On the Perennial U.S. War Powers Fight

On the Perennial U.S. War Powers Fight

For readers interested in the domestic U.S. law and history of how the U.S. government authorizes the use of force abroad, I had a little piece this weekend over at Daily Beast summarizing the state of play. Among other things, it laments not only the executive practice of not going to Congress as often as it should, but also the gradual loss of other checks on the war power the Constitution’s drafters expected would operate. Here’s a snippet.

The framers reasons for requiring congressional assent for engagements beyond [self defense] reflected their belief that war was “the greatest of national calamities” and should therefore require the agreement of more—not fewer—members of government. More, it was motivated by a commitment to political accountability in a democracy. Rejecting the British “new model” army of Oliver Cromwell and its associated tradition of tyranny and oppression, the framers thought our armed forces should be manned by the citizen-soldier, one incapable of being turned to oppress The People of which he was part. The People themselves would be called up to fight. The Constitution would require Congress publicly to authorize military expenditures “in the face of their constituents” every two years. And only Congress could vote to take the country into war. War would and should be impossible in a free society without The People and their representatives’ consent. Fast forward two centuries, and all these checks have long since ceased to function. The citizen-soldier gave way to national conscription, which in turn gave way to today’s all-volunteer force. The requirement that Congress publicly authorize all military funding has been weakened by today’s vast reliance on private contractors, making it easier for legislators to shield huge swaths of military-related spending from public view by lodging them in less visible appropriations for other departments…. Madison assumed individuals in power would be ambitious, would want to assert their views, and would want to use their power to affect change. Ambition in Congress would counteract ambition in the Executive, and the daily struggle would help keep all the branches in check. But ours has become a Congress lacking all ambition, preferring to hide in the shadows of presidents whose own political courage sometimes fails. Together, they have helped make it ever more possible for the American people to neither feel nor bear the costs of war.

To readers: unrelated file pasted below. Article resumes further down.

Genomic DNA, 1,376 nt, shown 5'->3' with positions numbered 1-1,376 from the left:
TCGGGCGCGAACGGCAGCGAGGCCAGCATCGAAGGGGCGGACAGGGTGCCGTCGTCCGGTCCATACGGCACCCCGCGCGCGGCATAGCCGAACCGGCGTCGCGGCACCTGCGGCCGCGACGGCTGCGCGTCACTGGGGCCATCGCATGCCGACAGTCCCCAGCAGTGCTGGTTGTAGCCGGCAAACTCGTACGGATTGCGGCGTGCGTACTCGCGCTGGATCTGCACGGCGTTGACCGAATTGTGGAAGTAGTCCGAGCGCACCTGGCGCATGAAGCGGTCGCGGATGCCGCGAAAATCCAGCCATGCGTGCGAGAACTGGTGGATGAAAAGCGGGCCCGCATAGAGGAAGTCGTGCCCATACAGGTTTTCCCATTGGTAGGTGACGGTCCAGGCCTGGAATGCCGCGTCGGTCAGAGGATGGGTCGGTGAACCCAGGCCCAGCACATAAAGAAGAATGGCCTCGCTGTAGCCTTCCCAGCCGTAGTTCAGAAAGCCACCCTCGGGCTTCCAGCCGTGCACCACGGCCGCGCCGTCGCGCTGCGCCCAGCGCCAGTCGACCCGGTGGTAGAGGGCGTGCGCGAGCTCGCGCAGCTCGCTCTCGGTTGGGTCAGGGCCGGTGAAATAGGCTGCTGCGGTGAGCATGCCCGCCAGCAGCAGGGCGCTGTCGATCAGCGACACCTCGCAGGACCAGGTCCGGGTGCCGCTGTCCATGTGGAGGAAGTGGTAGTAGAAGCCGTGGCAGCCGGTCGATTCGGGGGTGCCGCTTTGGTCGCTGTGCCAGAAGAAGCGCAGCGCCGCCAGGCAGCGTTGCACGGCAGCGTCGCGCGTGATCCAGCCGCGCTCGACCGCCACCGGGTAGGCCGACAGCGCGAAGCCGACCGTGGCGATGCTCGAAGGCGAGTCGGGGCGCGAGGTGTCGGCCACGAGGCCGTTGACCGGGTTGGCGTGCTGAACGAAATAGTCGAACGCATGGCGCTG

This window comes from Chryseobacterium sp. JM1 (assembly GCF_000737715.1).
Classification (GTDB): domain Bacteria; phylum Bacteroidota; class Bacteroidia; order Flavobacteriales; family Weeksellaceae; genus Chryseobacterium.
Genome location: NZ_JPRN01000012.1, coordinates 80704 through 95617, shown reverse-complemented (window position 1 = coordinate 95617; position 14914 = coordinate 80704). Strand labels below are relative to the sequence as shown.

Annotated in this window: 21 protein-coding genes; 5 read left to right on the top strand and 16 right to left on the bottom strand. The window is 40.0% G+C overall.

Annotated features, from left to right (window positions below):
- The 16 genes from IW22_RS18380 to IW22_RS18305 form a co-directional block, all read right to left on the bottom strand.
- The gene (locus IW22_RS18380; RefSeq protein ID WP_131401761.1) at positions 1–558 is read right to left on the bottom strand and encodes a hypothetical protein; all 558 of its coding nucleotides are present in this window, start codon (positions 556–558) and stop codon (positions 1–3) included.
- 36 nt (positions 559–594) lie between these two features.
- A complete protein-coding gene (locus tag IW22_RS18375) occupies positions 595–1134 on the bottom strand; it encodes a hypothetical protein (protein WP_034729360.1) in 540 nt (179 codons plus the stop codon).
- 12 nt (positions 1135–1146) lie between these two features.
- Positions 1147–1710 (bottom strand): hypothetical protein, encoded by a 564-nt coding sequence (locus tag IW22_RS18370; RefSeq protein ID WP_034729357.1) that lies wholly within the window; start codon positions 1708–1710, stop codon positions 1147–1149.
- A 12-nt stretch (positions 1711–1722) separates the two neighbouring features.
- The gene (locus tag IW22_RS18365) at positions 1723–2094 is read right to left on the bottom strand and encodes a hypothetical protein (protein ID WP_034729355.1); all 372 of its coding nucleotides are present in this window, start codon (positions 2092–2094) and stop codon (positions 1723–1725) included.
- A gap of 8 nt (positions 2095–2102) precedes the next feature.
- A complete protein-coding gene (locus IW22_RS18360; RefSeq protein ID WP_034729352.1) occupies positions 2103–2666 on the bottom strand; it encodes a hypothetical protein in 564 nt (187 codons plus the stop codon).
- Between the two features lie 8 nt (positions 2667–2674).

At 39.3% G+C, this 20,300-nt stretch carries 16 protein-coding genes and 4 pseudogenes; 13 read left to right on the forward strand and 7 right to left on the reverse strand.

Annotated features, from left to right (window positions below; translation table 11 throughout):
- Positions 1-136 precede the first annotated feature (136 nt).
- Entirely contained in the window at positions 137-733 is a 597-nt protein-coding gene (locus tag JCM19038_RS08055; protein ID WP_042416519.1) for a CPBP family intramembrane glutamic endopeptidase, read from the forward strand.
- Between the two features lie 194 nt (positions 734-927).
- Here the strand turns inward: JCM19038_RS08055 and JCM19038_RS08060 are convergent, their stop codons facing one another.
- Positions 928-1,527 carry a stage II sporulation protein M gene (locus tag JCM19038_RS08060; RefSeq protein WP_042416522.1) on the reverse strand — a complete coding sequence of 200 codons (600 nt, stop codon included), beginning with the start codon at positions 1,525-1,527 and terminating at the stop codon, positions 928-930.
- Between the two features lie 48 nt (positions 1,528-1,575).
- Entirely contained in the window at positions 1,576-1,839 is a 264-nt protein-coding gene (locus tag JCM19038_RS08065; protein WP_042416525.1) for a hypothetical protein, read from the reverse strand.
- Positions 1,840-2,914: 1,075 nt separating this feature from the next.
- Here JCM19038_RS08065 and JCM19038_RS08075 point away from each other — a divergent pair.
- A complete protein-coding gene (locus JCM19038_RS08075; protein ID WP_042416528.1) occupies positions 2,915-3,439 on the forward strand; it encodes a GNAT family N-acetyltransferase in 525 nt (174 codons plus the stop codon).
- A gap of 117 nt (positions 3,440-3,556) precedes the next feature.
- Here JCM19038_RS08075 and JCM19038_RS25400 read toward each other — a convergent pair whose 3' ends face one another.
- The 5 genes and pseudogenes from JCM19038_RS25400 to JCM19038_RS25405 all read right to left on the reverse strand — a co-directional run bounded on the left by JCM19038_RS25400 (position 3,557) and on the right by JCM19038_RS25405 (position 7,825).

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Jordan
Jordan

You note in the full essay that Congress has the power to “declare” war and does not have an exclusive power to “make” war (presumably so that the Pres. could engage in self-defense). From S. Ct. decisions, it is widely assumed that the express power to “declare” is also an exclusive congressional power — but the others in Art. I, sec. 8 may not be exclusive congressional (e.g., as opposed to the treaty power or presidential powers set forth in Art. II).
The statement that “only Congress could vote to take the country into war” would be true re: declarations (and the Pres. does not “vote” by the way), but if the Pres. can “make” war it would not matter.

Jordan
Jordan

p.s. with respect to Lincoln, the S.Ct. used the law of nations to support a presidential blockade after the armed attack, but the S.Ct. also addressed prior general fed. stats. in the Prize Cases (an opinion that has been read and misread in a couple of ways). see http://ssrn.com/abstract=2061835 regarding the Prize Cases, etc.

Jordan
Jordan

New posting at JURIST is available here: http://jurist.org/forum/2014/09/jordan-paust-war-lawful.php